Global climate change caused by rising levels of carbon dioxide (CO2 ) and other greenhouse gases is recognized as a serious environmental issue of the twenty-first century. The role of land use systems in stabilizing the CO2 levels and increasing the carbon (C) sink potential has attracted considerable scientific attention in the recent past, especially after the Kyoto Protocol to the United Nations Framework Convention on Climate Change (UNFCCC). The Kyoto Protocol recognizes the role of afforestation, reforestation, and natural regeneration of forests in increasing the C storage capacity of terrestrial ecosystems. The post-Kyoto Protocol discussions on climate change are also heavily oriented towards an agenda on mitigating the rising atmospheric CO2 levels through C sequestration in terrestrial vegetation systems.
Although the pristine natural forest ecosystems represent the largest vegetation and soil C sinks, a considerable extent of this has already been lost especially in the less developed and developing countries of the world. It is unlikely that these degraded and deforested sites will be returned to natural forest cover. The need for transforming some of the lower biomass land uses (such as arable croplands and fallows) to carbon-rich tree based systems such as plantation forests and agroforestry therefore assumes significance. Agroforestry systems (AFS) spread over one billion ha in diverse ecoregions around the world have a special relevance in this respect. These woody perennial-based land use systems have relatively high capacities for capturing and storing atmospheric CO2 in vegetation, soils, and biomass products.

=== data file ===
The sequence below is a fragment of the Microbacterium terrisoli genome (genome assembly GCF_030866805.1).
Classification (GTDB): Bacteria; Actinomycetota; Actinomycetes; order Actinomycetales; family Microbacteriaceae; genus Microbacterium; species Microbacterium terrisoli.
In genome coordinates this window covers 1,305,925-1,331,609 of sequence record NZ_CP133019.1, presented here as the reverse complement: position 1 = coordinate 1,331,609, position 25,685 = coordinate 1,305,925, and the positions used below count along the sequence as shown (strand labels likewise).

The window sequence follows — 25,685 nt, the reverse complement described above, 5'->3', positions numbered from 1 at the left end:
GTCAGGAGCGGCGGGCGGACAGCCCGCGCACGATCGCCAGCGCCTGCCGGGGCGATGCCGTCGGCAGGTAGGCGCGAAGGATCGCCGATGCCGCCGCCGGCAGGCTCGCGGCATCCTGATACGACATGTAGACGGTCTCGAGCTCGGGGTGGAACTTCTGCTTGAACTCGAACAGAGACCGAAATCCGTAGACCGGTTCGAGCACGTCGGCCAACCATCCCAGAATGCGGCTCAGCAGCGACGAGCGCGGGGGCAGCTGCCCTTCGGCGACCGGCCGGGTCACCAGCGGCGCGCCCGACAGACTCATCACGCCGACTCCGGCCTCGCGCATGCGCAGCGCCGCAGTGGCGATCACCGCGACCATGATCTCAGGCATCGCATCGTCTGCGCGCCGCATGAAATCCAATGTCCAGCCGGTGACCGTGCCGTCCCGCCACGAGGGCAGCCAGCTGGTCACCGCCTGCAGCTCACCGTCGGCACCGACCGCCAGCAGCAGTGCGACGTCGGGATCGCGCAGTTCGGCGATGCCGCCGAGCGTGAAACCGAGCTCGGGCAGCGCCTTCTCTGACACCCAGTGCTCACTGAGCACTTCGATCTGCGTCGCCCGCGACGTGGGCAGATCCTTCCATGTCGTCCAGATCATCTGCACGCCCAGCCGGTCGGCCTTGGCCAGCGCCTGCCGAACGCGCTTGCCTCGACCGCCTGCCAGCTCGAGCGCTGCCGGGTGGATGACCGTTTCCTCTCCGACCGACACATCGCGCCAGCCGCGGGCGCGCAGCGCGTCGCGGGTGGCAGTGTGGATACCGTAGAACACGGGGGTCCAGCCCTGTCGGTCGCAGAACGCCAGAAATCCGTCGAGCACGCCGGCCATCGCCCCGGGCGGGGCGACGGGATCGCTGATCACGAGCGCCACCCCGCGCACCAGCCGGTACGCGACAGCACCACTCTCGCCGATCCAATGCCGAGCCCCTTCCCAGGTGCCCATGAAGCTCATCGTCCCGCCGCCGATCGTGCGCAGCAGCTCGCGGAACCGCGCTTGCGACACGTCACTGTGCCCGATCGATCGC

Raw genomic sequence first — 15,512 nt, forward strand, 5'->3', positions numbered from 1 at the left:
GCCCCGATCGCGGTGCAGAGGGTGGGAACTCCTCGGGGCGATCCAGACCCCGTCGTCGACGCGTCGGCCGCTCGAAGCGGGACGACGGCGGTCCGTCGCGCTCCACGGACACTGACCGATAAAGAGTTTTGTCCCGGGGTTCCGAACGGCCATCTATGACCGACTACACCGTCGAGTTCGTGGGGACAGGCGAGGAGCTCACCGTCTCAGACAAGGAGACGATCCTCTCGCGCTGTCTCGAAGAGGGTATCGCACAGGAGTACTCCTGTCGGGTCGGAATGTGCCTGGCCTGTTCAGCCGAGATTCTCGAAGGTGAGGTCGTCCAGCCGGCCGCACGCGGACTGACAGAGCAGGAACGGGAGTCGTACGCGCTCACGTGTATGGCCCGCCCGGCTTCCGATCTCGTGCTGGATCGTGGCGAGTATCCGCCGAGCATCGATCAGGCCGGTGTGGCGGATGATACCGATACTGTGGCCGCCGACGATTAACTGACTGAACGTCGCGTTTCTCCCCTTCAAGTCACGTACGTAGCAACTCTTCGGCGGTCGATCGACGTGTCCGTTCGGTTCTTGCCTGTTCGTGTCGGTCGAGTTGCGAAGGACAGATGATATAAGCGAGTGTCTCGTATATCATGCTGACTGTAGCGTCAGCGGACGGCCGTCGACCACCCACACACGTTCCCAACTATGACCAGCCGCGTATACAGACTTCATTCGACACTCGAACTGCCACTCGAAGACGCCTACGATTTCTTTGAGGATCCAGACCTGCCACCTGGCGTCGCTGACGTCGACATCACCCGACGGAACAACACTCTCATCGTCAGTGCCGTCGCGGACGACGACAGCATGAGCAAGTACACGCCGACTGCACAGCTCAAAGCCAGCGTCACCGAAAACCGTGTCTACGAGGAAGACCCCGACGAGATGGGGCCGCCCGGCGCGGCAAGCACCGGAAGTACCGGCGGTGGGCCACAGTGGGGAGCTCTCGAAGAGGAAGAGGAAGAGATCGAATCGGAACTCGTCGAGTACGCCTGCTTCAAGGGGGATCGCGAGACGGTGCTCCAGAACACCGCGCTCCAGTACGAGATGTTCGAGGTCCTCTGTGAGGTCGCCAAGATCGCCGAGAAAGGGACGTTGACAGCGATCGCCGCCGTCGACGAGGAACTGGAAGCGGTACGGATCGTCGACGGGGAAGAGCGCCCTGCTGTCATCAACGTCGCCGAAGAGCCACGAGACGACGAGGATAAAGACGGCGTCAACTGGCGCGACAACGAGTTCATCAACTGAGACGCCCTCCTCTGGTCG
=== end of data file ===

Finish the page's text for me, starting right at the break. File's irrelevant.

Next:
According to the Intergovernmental Panel on Climate Change, AFS offer important opportunities of creating synergies between both adaptation and mitigation actions with a technical mitigation potential of 1.1–2.2 Pg C in terrestrial ecosystems over the next 50 years. Additionally, 630 million ha of unproductive croplands and grasslands could be converted to agroforestry representing a C sequestration potential of 0.586 Tg C/yr by 2040 (1 Tg=1 million tons). The total C storage in the aboveground and belowground biomass in an AFS is generally much higher than that in land use without trees (i.e. tree-less croplands) under comparable conditions. Various agroforestry practices such as alley cropping, silvopasture, riparian buffers, vi Preface parklands, forest farming, homegardens, and woodlots, and other similar land use patterns have thus raised considerable expectations as a C sequestration strategy in both industrialized and developing countries